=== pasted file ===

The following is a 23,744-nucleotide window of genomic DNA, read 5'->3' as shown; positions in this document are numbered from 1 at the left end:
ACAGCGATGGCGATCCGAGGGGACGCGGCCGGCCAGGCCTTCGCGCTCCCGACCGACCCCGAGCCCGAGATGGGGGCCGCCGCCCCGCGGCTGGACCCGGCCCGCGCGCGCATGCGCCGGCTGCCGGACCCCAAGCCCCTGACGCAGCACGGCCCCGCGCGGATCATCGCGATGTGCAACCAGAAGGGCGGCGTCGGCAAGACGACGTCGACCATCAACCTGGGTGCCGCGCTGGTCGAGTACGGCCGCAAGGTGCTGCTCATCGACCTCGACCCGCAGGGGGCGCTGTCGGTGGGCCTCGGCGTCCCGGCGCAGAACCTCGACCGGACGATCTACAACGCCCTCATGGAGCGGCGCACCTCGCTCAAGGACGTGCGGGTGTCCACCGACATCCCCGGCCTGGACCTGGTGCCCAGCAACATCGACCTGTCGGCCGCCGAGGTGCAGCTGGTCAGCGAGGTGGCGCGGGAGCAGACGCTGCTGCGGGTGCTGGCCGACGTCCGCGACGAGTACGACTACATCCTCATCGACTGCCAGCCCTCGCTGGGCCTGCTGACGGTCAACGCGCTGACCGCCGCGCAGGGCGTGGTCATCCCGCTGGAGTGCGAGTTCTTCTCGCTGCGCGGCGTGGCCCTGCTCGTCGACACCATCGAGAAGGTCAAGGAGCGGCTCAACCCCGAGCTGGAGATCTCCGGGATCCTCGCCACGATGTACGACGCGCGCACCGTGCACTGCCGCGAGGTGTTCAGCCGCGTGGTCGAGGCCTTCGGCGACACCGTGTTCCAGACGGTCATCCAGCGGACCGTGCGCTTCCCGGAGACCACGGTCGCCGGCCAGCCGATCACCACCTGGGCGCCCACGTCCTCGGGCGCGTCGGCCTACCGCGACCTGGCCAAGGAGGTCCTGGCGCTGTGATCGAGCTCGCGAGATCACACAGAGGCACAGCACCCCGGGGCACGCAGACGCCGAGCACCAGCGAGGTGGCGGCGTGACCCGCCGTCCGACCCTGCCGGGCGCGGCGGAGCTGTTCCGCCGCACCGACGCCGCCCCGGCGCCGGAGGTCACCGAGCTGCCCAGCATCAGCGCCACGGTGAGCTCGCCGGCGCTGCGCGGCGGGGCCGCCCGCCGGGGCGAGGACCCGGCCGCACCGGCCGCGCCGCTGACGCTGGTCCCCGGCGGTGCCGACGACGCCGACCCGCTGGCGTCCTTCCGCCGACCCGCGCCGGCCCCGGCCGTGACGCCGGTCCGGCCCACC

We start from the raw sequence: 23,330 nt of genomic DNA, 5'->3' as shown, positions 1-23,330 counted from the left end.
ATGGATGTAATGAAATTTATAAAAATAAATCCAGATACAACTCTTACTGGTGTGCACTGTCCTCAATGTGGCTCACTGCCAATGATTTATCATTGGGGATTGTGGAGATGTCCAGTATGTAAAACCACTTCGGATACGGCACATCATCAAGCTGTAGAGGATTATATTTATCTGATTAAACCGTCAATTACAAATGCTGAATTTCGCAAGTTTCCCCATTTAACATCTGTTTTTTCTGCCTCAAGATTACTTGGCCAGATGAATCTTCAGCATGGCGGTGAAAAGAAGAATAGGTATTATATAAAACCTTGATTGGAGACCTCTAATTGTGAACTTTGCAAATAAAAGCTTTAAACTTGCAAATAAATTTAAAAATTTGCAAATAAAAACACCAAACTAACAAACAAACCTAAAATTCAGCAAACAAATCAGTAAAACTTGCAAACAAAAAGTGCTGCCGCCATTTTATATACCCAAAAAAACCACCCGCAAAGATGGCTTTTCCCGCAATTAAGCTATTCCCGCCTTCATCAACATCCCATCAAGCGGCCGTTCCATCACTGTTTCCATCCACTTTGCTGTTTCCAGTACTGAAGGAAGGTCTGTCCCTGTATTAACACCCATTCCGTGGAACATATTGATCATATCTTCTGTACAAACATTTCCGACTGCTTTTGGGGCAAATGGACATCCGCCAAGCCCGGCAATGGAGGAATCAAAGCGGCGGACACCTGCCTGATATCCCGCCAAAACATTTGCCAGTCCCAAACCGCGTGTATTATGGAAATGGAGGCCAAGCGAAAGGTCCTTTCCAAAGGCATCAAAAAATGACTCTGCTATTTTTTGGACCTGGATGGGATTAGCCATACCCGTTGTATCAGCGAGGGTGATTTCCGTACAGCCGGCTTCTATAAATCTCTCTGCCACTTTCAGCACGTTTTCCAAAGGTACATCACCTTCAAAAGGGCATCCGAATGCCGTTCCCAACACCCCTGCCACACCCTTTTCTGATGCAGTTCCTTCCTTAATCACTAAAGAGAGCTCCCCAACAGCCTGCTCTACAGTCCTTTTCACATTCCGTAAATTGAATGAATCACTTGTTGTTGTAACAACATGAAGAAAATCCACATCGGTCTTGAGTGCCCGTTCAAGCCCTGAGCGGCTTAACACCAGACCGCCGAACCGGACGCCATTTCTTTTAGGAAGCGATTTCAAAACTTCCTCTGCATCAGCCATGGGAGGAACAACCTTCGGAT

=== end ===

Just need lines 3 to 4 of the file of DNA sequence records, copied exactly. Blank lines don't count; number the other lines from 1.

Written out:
We start from the raw sequence: 23,330 nt of genomic DNA, 5'->3' as shown, positions 1-23,330 counted from the left end.
ATGGATGTAATGAAATTTATAAAAATAAATCCAGATACAACTCTTACTGGTGTGCACTGTCCTCAATGTGGCTCACTGCCAATGATTTATCATTGGGGATTGTGGAGATGTCCAGTATGTAAAACCACTTCGGATACGGCACATCATCAAGCTGTAGAGGATTATATTTATCTGATTAAACCGTCAATTACAAATGCTGAATTTCGCAAGTTTCCCCATTTAACATCTGTTTTTTCTGCCTCAAGATTACTTGGCCAGATGAATCTTCAGCATGGCGGTGAAAAGAAGAATAGGTATTATATAAAACCTTGATTGGAGACCTCTAATTGTGAACTTTGCAAATAAAAGCTTTAAACTTGCAAATAAATTTAAAAATTTGCAAATAAAAACACCAAACTAACAAACAAACCTAAAATTCAGCAAACAAATCAGTAAAACTTGCAAACAAAAAGTGCTGCCGCCATTTTATATACCCAAAAAAACCACCCGCAAAGATGGCTTTTCCCGCAATTAAGCTATTCCCGCCTTCATCAACATCCCATCAAGCGGCCGTTCCATCACTGTTTCCATCCACTTTGCTGTTTCCAGTACTGAAGGAAGGTCTGTCCCTGTATTAACACCCATTCCGTGGAACATATTGATCATATCTTCTGTACAAACATTTCCGACTGCTTTTGGGGCAAATGGACATCCGCCAAGCCCGGCAATGGAGGAATCAAAGCGGCGGACACCTGCCTGATATCCCGCCAAAACATTTGCCAGTCCCAAACCGCGTGTATTATGGAAATGGAGGCCAAGCGAAAGGTCCTTTCCAAAGGCATCAAAAAATGACTCTGCTATTTTTTGGACCTGGATGGGATTAGCCATACCCGTTGTATCAGCGAGGGTGATTTCCGTACAGCCGGCTTCTATAAATCTCTCTGCCACTTTCAGCACGTTTTCCAAAGGTACATCACCTTCAAAAGGGCATCCGAATGCCGTTCCCAACACCCCTGCCACACCCTTTTCTGATGCAGTTCCTTCCTTAATCACTAAAGAGAGCTCCCCAACAGCCTGCTCTACAGTCCTTTTCACATTCCGTAAATTGAATGAATCACTTGTTGTTGTAACAACATGAAGAAAATCCACATCGGTCTTGAGTGCCCGTTCAAGCCCTGAGCGGCTTAACACCAGACCGCCGAACCGGACGCCATTTCTTTTAGGAAGCGATTTCAAAACTTCCTCTGCATCAGCCATGGGAGGAACAACCTTCGGAT